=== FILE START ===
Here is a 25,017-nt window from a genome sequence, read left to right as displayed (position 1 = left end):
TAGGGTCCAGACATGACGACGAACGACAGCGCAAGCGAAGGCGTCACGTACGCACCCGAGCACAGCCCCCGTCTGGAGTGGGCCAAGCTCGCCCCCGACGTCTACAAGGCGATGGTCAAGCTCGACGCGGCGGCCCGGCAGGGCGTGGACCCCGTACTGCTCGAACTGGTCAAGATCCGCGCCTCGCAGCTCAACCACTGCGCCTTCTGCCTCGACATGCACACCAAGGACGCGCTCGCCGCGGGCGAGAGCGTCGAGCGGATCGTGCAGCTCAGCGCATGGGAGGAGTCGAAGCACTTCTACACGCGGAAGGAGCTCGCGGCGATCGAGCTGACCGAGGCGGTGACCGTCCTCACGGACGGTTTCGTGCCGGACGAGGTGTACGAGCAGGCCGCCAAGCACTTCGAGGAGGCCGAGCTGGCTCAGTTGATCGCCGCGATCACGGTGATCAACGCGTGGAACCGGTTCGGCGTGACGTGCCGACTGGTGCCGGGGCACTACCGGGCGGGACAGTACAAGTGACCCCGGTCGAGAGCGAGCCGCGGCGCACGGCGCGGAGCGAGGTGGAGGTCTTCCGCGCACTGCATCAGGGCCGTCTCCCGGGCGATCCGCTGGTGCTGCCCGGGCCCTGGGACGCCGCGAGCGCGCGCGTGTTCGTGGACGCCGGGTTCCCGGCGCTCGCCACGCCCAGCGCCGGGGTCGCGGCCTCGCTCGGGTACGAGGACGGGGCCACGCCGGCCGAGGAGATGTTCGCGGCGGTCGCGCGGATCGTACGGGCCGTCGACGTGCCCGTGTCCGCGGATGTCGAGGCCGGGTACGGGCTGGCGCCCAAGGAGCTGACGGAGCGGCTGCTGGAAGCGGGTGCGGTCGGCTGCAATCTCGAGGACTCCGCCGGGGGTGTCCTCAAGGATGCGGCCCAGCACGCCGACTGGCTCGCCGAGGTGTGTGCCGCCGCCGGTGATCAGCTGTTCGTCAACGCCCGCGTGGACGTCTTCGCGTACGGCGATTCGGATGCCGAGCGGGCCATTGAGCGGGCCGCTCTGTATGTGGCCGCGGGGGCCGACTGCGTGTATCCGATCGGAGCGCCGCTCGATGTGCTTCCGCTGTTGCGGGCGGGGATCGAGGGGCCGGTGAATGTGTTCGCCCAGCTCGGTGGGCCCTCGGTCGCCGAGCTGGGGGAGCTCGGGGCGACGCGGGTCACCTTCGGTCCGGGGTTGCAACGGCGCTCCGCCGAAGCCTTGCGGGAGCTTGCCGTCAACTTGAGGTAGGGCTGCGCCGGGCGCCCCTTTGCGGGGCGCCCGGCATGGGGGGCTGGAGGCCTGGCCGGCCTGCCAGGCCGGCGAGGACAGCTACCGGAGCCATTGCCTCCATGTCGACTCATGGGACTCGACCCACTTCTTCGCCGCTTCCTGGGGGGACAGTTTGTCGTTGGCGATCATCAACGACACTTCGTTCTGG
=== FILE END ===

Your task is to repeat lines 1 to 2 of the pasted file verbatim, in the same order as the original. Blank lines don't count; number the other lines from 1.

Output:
Here is a 25,017-nt window from a genome sequence, read left to right as displayed (position 1 = left end):
TAGGGTCCAGACATGACGACGAACGACAGCGCAAGCGAAGGCGTCACGTACGCACCCGAGCACAGCCCCCGTCTGGAGTGGGCCAAGCTCGCCCCCGACGTCTACAAGGCGATGGTCAAGCTCGACGCGGCGGCCCGGCAGGGCGTGGACCCCGTACTGCTCGAACTGGTCAAGATCCGCGCCTCGCAGCTCAACCACTGCGCCTTCTGCCTCGACATGCACACCAAGGACGCGCTCGCCGCGGGCGAGAGCGTCGAGCGGATCGTGCAGCTCAGCGCATGGGAGGAGTCGAAGCACTTCTACACGCGGAAGGAGCTCGCGGCGATCGAGCTGACCGAGGCGGTGACCGTCCTCACGGACGGTTTCGTGCCGGACGAGGTGTACGAGCAGGCCGCCAAGCACTTCGAGGAGGCCGAGCTGGCTCAGTTGATCGCCGCGATCACGGTGATCAACGCGTGGAACCGGTTCGGCGTGACGTGCCGACTGGTGCCGGGGCACTACCGGGCGGGACAGTACAAGTGACCCCGGTCGAGAGCGAGCCGCGGCGCACGGCGCGGAGCGAGGTGGAGGTCTTCCGCGCACTGCATCAGGGCCGTCTCCCGGGCGATCCGCTGGTGCTGCCCGGGCCCTGGGACGCCGCGAGCGCGCGCGTGTTCGTGGACGCCGGGTTCCCGGCGCTCGCCACGCCCAGCGCCGGGGTCGCGGCCTCGCTCGGGTACGAGGACGGGGCCACGCCGGCCGAGGAGATGTTCGCGGCGGTCGCGCGGATCGTACGGGCCGTCGACGTGCCCGTGTCCGCGGATGTCGAGGCCGGGTACGGGCTGGCGCCCAAGGAGCTGACGGAGCGGCTGCTGGAAGCGGGTGCGGTCGGCTGCAATCTCGAGGACTCCGCCGGGGGTGTCCTCAAGGATGCGGCCCAGCACGCCGACTGGCTCGCCGAGGTGTGTGCCGCCGCCGGTGATCAGCTGTTCGTCAACGCCCGCGTGGACGTCTTCGCGTACGGCGATTCGGATGCCGAGCGGGCCATTGAGCGGGCCGCTCTGTATGTGGCCGCGGGGGCCGACTGCGTGTATCCGATCGGAGCGCCGCTCGATGTGCTTCCGCTGTTGCGGGCGGGGATCGAGGGGCCGGTGAATGTGTTCGCCCAGCTCGGTGGGCCCTCGGTCGCCGAGCTGGGGGAGCTCGGGGCGACGCGGGTCACCTTCGGTCCGGGGTTGCAACGGCGCTCCGCCGAAGCCTTGCGGGAGCTTGCCGTCAACTTGAGGTAGGGCTGCGCCGGGCGCCCCTTTGCGGGGCGCCCGGCATGGGGGGCTGGAGGCCTGGCCGGCCTGCCAGGCCGGCGAGGACAGCTACCGGAGCCATTGCCTCCATGTCGACTCATGGGACTCGACCCACTTCTTCGCCGCTTCCTGGGGGGACAGTTTGTCGTTGGCGATCATCAACGACACTTCGTTCTGG